Boy Scout Backlash? Youth Organization May See Rapid Decline in Church Support Following Vote to Approve Gay Leaders
The Boy Scouts of America may experience a severe backlash from church sponsors following its recent vote to approve openly gay scout leaders.
A national organization boasting over 2.6 million members, many of the BSA's more than 37,000 troops come from churches that officially state that homosexuality is a sin.
These include the Church of Jesus Christ of Latter-Day Saints, the United Methodist Church, and the Southern Baptist Convention.
Roger S. Oldham, spokesman for the SBC, told The Christian Post that Southern Baptist churches have been cutting ties with the BSA since 2013, when the youth organization voted to allow openly gay members but not leaders.
"Some already have following the 2013 vote. We anticipate that others will following this vote," said Oldham to CP.
"We predicted in 2013 that the Scouts would see an immediate loss in membership with continual attrition over time, something their 2014 and 2015 annual reports clearly demonstrate."
Oldham told CP that while the SBC does not have an official relationship with BSA, there are member churches within the Convention that sponsor troops.
Ernest Easley, professor of evangelism with the School of Theology and Missions at Union University, has called on churches still connected to the BSA to sever their ties.
"The Supreme Court's recent ruling on same-sex marriage played right into the hands of the Boy Scouts as they take ... yet another step away from their own pledge of being 'morally straight.' I suppose it's time to change the pledge," said Easley to the Baptist Press.
"I hope churches that still sponsor troops, that were reluctant to end their sponsorship earlier, will now decide to cut their ties with the Scouts and find other ways … to invest in the lives of young boys."
In July, the BSA executive committee voted to end its historic ban on openly gay adult leaders, a decision ratified soon after by the National Executive Board in a 45-12 vote.
While ending the gay scout leader ban, BSA also stated that church-sponsored troops can still set their own policies on adult leaders.
The Boy Scouts leadership said in a memo that it "rejects any interference with or condemnation of the diverse beliefs of chartering organizations on matters of marriage, family, and sexuality."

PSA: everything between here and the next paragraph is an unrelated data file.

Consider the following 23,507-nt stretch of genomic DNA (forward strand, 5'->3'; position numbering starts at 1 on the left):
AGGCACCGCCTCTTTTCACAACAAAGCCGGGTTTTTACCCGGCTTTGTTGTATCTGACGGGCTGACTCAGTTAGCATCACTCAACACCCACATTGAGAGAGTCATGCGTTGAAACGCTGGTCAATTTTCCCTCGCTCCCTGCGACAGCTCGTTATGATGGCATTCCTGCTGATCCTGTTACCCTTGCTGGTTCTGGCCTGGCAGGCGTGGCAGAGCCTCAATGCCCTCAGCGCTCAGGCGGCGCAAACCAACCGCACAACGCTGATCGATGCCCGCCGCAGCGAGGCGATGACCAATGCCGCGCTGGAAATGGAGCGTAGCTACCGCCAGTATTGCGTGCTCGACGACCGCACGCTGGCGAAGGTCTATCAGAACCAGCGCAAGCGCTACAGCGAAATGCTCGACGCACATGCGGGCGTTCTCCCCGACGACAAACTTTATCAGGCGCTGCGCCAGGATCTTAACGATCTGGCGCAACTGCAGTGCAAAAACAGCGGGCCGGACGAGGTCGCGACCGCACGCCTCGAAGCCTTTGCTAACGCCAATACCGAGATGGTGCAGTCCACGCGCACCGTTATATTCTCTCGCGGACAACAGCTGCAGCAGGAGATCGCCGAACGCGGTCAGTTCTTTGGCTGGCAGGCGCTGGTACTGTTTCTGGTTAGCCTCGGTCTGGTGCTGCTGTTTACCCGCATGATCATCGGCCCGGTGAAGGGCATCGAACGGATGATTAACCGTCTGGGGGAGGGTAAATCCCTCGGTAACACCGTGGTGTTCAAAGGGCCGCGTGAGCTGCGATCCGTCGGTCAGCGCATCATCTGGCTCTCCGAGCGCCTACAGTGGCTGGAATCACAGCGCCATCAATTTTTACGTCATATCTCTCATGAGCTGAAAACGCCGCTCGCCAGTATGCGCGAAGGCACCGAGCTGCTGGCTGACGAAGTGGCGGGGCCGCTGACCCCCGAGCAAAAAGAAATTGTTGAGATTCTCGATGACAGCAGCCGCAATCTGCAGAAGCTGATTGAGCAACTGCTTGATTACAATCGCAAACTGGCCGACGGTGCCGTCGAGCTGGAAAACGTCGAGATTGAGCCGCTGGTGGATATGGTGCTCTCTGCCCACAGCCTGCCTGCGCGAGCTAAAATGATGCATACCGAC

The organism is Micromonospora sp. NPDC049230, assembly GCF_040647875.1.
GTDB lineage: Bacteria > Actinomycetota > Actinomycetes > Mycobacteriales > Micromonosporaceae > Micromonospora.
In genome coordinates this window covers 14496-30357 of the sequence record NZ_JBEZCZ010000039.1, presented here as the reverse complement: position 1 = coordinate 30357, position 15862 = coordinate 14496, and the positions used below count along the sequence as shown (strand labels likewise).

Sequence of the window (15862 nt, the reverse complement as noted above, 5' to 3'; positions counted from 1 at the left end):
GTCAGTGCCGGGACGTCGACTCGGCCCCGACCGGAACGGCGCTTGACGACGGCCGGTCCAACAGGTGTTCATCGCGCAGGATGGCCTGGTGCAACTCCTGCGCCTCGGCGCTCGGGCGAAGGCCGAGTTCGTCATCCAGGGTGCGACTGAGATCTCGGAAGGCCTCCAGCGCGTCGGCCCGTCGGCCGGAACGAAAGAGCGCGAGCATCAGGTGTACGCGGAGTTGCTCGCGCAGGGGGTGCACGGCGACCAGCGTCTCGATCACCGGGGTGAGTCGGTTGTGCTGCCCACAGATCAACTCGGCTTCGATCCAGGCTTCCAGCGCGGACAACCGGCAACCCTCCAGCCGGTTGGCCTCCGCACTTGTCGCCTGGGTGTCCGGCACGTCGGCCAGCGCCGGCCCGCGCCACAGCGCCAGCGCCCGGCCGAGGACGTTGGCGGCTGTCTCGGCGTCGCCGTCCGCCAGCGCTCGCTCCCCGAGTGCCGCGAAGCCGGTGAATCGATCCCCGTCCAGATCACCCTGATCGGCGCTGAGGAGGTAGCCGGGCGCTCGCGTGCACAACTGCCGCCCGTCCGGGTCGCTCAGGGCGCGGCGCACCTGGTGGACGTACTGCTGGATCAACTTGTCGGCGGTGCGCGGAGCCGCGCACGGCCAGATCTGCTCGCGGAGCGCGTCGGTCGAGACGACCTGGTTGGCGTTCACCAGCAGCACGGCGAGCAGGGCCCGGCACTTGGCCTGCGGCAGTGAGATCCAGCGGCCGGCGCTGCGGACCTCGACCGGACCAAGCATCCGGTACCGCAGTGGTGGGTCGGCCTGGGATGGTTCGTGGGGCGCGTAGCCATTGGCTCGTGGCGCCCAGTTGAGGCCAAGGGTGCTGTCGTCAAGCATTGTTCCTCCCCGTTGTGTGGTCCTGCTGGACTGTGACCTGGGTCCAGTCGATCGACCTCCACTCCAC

Nevertheless, denominations like the LDS church have openly considered reassessing and possibly ending its connection to the BSA.
In a statement released soon after the vote, the LDS Church said they were "deeply troubled" by the BSA's decision, adding that "the admission of openly gay leaders is inconsistent with the doctrines of the Church."
"As a global organization with members in 170 countries, the LDS Church has long been evaluating the limitations that fully one-half of its youth face where Scouting is not available," continued the statement.
"Those worldwide needs combined with this vote by the BSA National Executive Board will be carefully reviewed by the leaders of the Church in the weeks ahead."
The United Methodist Church, itself embroiled in a debate over its official position on homosexuality, is not openly considering a severance with the Scouts.
A UMC spokeswoman directed CP to a statement by Gilbert C. Hanke, general secretary of the General Commission on United Methodist Men.
"The Office of Civic Youth-Serving Agencies/Scouting, GCUMM, has enjoyed partnerships with four civic youth agencies for many years, including the Boy Scouts of America, Girl Scouts of the USA, Camp Fire and Big Brothers Big Sisters of America," stated Hanke.
"The primary reason for these partnerships is our commitment to ministering to the children and youth of our church communities, including at-risk youth."
Hanke also said that further comments on the BSA policy change may come following the next meeting of the GCUMM Board on Aug. 20-22.